"First, he must establish a goodwill or reputation attached to the goods or services which he supplies in the mind of the purchasing public by association with the identifying "get-up" (whether it consists simply of a brand name or a trade description, or the individual features of labelling or packaging) under which his particular goods or services are offered to the public, such that the get-up is recognised by the public as distinctive specifically of the plaintiff's goods or services. Secondly, he must demonstrate a misrepresentation by the defendant to the public (whether or not intentional) leading or likely to lead the public to believe that goods or services offered by him are the goods or services of the plaintiff. Whether the public is aware of the plaintiff's identity as the manufacturer or supplier of the goods or services is immaterial, as long as they are identified with a particular source which is in fact the plaintiff. For example, if the public is accustomed to rely upon a particular brand name in purchasing goods of a particular description, it matters not at all that there is little or no public awareness of the identity of the proprietor of the brand name. Thirdly, he must demonstrate that he suffers or, in a quia timet action, that he is likely to suffer damage by reason of the erroneous belief engendered by the defendant's misrepresentation that the source of the defendant's goods or services is the same as the source of those offered by the plaintiff."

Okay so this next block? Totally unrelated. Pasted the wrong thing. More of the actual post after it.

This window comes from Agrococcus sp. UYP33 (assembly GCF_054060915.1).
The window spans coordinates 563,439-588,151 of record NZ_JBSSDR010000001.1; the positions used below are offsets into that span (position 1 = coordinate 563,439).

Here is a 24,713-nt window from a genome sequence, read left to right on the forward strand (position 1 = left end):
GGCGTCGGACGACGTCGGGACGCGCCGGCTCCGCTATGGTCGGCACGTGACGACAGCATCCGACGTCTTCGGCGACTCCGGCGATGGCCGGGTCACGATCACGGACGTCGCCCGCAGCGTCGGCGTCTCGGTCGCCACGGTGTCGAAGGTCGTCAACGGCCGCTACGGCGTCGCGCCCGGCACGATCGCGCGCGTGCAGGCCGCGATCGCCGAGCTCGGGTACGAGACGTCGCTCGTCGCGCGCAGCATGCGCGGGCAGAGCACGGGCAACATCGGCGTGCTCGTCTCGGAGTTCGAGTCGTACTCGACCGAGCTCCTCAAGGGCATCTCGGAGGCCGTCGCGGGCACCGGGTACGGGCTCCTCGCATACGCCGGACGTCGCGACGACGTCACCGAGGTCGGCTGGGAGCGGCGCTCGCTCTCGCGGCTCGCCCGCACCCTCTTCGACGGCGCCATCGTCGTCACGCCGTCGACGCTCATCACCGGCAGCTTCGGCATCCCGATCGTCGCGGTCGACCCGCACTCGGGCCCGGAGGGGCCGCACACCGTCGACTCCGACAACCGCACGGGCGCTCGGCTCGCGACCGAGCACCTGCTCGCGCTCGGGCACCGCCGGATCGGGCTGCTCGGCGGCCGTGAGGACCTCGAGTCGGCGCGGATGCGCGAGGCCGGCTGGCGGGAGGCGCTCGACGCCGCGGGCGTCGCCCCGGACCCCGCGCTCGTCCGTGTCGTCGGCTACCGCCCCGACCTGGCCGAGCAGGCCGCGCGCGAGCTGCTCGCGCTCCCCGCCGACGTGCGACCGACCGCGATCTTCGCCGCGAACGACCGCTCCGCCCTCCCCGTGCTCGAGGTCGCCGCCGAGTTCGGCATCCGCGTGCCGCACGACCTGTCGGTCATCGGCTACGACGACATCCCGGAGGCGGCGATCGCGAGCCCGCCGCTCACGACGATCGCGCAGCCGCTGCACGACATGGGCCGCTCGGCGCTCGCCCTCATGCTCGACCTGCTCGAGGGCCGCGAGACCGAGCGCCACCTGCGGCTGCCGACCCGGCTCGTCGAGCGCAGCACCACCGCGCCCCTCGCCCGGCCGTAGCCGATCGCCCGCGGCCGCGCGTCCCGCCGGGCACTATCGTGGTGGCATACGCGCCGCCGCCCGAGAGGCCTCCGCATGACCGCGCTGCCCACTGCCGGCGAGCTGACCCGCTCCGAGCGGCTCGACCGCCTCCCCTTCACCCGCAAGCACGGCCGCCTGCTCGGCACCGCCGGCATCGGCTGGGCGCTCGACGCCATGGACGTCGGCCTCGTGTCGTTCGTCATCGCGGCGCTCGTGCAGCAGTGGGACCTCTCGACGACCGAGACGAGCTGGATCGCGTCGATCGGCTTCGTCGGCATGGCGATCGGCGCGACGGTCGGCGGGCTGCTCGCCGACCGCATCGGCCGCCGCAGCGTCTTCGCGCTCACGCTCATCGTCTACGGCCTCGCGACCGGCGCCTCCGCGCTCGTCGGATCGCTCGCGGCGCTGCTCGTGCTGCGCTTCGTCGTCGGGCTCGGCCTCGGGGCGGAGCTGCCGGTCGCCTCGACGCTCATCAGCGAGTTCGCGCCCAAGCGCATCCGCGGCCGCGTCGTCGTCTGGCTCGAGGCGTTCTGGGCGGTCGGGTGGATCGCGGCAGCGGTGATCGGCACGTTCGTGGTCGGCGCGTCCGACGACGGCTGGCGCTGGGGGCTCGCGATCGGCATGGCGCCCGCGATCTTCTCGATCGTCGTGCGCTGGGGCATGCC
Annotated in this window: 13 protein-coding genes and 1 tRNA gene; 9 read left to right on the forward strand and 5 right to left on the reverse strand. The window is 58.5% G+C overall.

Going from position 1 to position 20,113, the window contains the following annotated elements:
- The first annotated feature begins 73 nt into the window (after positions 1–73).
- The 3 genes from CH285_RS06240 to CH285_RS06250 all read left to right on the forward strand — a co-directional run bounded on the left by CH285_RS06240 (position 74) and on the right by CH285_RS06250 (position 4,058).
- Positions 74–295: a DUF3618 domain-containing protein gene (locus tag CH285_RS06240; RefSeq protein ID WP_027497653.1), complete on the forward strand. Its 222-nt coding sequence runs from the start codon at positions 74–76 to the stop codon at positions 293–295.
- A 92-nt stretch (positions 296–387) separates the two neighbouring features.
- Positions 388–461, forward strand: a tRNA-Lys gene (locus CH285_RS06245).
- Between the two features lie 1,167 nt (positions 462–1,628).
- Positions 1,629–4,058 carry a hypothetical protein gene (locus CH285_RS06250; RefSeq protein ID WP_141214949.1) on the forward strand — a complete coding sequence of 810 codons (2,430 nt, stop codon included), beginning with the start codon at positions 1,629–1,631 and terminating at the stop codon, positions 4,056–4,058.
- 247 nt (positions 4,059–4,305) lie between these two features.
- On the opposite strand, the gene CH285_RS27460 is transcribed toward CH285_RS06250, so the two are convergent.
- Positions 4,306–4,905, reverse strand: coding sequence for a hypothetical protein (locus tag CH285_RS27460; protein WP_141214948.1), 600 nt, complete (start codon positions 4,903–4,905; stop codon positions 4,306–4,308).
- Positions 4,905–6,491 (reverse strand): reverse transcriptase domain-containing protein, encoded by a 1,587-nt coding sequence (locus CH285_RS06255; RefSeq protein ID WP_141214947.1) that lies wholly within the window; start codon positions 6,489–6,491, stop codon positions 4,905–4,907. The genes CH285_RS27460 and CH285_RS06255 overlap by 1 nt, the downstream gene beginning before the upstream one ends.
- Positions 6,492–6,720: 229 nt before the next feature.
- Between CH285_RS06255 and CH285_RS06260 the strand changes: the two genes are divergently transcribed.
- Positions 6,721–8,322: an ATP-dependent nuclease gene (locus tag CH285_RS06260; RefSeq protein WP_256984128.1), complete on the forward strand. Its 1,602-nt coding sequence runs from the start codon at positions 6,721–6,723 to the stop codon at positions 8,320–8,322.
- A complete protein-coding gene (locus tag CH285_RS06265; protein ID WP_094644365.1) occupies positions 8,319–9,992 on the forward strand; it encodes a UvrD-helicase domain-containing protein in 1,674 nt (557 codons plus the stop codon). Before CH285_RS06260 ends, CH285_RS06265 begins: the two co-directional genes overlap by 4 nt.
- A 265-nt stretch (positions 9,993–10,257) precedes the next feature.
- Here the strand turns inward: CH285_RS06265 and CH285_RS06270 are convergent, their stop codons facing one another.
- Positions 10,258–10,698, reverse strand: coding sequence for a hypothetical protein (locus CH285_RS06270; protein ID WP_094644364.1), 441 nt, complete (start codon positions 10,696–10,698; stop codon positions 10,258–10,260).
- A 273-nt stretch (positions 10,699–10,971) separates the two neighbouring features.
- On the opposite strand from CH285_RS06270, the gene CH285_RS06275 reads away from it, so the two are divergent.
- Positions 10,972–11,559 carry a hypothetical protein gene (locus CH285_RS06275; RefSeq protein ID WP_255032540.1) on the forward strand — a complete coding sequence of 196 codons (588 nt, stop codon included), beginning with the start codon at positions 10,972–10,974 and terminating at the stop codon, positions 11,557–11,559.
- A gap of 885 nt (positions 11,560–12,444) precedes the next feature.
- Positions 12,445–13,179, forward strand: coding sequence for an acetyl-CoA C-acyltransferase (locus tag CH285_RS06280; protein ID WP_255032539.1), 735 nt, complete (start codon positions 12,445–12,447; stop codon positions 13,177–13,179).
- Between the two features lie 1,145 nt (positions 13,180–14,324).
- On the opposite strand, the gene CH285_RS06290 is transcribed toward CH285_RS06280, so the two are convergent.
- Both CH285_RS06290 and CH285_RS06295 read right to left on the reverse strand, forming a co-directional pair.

There is considerable overlap between trade mark law and the law of passing off, Very often, brand owners sue for both causes of action. There are, however. important differences that allow claims to be brought under one head but not under the other.
Probably the most significant of those differences is that a claimant has to prove that he or she has goodwill by reference to a mark, get-up or other indicia. That usually requires evidence of sales and advertising under a mark over time. By contrast, the owner of a registered mark may sue for infringement of that mark before he or she has made a single sale, Conversely, it is sometimes possible to sue for passing off where the defendant has used a mark that cannot be registered as a trade mark.
Rights to bring actions for passing off can be important in trade mark law. One of the grounds for opposing an application for the registration of a trade mark or invalidating a registered mark is that the use of the trade mark can be prevented by an action for passing off (see s.5 (4) (a) of the Trade Marks Act 1994).You will find my other tips indexed here.
If you are an entrepreneur, business owner or anyone else seeking guidance on UK trade mark law, I can give you up to 30 minutes of my time for initial advice and signposting. That may not be enough time to dispose of your issue but it should be enough to define it and assess what further assistance you need, what sort of professional is best placed to supply it and how and where to find such assistance.